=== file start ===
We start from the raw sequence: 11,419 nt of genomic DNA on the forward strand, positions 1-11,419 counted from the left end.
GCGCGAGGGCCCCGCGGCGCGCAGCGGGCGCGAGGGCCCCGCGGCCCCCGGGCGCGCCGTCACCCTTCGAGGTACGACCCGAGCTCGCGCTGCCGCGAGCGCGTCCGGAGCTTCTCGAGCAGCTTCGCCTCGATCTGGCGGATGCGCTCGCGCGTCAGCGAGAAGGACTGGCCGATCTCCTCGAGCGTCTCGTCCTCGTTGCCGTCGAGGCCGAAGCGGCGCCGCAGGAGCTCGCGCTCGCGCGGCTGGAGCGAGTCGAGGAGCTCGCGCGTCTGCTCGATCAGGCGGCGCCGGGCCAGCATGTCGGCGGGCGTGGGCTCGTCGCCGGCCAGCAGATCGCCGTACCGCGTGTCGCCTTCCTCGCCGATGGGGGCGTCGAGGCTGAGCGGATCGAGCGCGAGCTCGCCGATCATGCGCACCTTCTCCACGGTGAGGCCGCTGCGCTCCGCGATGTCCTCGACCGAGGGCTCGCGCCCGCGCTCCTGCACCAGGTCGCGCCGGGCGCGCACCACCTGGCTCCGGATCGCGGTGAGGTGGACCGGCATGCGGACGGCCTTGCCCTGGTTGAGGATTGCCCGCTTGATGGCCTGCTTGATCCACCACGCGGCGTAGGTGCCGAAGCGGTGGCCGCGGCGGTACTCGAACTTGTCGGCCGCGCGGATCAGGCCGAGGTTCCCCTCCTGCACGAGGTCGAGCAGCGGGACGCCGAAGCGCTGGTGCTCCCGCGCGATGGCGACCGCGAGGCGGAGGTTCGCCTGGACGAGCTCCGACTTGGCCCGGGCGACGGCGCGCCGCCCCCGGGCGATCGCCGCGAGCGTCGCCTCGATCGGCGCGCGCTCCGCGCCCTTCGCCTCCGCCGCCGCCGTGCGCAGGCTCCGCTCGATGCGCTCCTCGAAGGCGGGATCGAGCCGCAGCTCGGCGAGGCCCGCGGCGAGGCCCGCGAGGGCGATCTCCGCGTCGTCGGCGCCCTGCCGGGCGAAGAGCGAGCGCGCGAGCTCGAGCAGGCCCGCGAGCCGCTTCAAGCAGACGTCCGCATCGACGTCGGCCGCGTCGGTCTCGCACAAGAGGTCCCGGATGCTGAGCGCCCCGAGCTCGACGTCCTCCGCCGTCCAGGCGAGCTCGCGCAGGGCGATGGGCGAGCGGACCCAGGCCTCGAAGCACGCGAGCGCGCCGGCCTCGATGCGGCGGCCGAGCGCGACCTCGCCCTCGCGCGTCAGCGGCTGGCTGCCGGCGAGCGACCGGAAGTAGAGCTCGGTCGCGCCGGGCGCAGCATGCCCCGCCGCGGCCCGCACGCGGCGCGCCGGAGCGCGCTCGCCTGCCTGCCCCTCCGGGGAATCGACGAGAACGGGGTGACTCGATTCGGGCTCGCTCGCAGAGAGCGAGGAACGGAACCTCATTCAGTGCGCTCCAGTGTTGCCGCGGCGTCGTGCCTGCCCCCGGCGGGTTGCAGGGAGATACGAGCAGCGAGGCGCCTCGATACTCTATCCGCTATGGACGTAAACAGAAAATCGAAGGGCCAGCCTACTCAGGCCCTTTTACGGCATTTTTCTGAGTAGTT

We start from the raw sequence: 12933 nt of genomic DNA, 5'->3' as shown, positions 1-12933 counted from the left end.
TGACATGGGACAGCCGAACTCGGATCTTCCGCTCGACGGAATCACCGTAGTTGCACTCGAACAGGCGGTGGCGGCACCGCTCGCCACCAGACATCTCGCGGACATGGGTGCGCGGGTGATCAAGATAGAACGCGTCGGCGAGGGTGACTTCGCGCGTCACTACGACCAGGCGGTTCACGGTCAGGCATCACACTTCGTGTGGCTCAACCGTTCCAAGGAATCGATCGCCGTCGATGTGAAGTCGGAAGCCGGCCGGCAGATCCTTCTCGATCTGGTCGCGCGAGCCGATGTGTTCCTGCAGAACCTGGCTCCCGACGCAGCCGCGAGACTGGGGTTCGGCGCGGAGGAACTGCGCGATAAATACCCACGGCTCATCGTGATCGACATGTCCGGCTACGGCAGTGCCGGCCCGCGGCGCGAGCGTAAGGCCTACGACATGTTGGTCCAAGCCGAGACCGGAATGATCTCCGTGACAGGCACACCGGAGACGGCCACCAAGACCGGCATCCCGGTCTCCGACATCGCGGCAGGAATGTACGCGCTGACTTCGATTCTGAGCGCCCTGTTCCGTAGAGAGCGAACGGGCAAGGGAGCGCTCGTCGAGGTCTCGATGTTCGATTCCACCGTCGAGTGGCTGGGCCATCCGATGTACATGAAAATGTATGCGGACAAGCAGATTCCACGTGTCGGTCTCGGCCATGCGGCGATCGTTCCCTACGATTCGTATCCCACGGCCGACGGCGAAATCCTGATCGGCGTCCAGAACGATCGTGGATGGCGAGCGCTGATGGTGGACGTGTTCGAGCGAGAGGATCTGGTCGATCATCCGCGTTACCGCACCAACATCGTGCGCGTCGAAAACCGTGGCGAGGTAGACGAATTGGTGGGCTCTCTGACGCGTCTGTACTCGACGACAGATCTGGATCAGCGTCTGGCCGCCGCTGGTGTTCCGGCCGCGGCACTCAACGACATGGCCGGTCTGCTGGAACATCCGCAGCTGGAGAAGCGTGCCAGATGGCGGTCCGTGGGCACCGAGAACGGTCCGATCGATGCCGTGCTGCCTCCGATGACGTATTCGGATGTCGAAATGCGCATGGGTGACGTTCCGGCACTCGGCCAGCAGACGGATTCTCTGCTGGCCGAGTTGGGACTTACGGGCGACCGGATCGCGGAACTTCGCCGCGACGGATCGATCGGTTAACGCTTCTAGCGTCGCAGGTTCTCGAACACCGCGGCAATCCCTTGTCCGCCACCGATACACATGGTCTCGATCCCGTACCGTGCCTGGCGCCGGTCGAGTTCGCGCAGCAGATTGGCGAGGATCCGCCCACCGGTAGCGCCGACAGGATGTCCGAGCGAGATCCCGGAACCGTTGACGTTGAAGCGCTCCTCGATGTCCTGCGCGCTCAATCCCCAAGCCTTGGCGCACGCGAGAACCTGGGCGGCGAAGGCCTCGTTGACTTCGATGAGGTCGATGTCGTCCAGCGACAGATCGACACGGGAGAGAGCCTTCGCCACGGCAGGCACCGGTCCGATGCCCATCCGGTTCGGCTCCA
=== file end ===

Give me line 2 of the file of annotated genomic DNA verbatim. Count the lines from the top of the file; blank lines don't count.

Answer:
GCGCGAGGGCCCCGCGGCGCGCAGCGGGCGCGAGGGCCCCGCGGCCCCCGGGCGCGCCGTCACCCTTCGAGGTACGACCCGAGCTCGCGCTGCCGCGAGCGCGTCCGGAGCTTCTCGAGCAGCTTCGCCTCGATCTGGCGGATGCGCTCGCGCGTCAGCGAGAAGGACTGGCCGATCTCCTCGAGCGTCTCGTCCTCGTTGCCGTCGAGGCCGAAGCGGCGCCGCAGGAGCTCGCGCTCGCGCGGCTGGAGCGAGTCGAGGAGCTCGCGCGTCTGCTCGATCAGGCGGCGCCGGGCCAGCATGTCGGCGGGCGTGGGCTCGTCGCCGGCCAGCAGATCGCCGTACCGCGTGTCGCCTTCCTCGCCGATGGGGGCGTCGAGGCTGAGCGGATCGAGCGCGAGCTCGCCGATCATGCGCACCTTCTCCACGGTGAGGCCGCTGCGCTCCGCGATGTCCTCGACCGAGGGCTCGCGCCCGCGCTCCTGCACCAGGTCGCGCCGGGCGCGCACCACCTGGCTCCGGATCGCGGTGAGGTGGACCGGCATGCGGACGGCCTTGCCCTGGTTGAGGATTGCCCGCTTGATGGCCTGCTTGATCCACCACGCGGCGTAGGTGCCGAAGCGGTGGCCGCGGCGGTACTCGAACTTGTCGGCCGCGCGGATCAGGCCGAGGTTCCCCTCCTGCACGAGGTCGAGCAGCGGGACGCCGAAGCGCTGGTGCTCCCGCGCGATGGCGACCGCGAGGCGGAGGTTCGCCTGGACGAGCTCCGACTTGGCCCGGGCGACGGCGCGCCGCCCCCGGGCGATCGCCGCGAGCGTCGCCTCGATCGGCGCGCGCTCCGCGCCCTTCGCCTCCGCCGCCGCCGTGCGCAGGCTCCGCTCGATGCGCTCCTCGAAGGCGGGATCGAGCCGCAGCTCGGCGAGGCCCGCGGCGAGGCCCGCGAGGGCGATCTCCGCGTCGTCGGCGCCCTGCCGGGCGAAGAGCGAGCGCGCGAGCTCGAGCAGGCCCGCGAGCCGCTTCAAGCAGACGTCCGCATCGACGTCGGCCGCGTCGGTCTCGCACAAGAGGTCCCGGATGCTGAGCGCCCCGAGCTCGACGTCCTCCGCCGTCCAGGCGAGCTCGCGCAGGGCGATGGGCGAGCGGACCCAGGCCTCGAAGCACGCGAGCGCGCCGGCCTCGATGCGGCGGCCGAGCGCGACCTCGCCCTCGCGCGTCAGCGGCTGGCTGCCGGCGAGCGACCGGAAGTAGAGCTCGGTCGCGCCGGGCGCAGCATGCCCCGCCGCGGCCCGCACGCGGCGCGCCGGAGCGCGCTCGCCTGCCTGCCCCTCCGGGGAATCGACGAGAACGGGGTGACTCGATTCGGGCTCGCTCGCAGAGAGCGAGGAACGGAACCTCATTCAGTGCGCTCCAGTGTTGCCGCGGCGTCGTGCCTGCCCCCGGCGGGTTGCAGGGAGATACGAGCAGCGAGGCGCCTCGATACTCTATCCGCTATGGACGTAAACAGAAAATCGAAGGGCCAGCCTACTCAGGCCCTTTTACGGCATTTTTCTGAGTAGTT